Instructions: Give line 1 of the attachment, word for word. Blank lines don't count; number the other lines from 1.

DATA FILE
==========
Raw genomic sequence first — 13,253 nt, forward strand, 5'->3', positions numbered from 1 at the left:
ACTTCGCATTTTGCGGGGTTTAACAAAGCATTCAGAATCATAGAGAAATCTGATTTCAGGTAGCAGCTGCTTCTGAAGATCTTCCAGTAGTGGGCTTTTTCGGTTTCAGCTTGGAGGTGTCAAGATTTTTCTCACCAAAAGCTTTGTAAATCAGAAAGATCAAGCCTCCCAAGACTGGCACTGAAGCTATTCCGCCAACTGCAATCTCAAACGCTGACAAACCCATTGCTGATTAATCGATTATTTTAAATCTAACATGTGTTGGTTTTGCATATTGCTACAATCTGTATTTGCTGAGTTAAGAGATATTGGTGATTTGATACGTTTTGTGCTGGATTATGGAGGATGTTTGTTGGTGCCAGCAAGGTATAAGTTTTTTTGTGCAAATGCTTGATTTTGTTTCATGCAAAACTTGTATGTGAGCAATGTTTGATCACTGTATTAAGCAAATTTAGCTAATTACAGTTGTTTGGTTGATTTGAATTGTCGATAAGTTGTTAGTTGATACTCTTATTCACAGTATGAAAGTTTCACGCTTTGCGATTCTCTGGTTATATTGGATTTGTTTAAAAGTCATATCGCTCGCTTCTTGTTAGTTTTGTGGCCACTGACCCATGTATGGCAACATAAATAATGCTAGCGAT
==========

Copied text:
Raw genomic sequence first — 13,253 nt, forward strand, 5'->3', positions numbered from 1 at the left: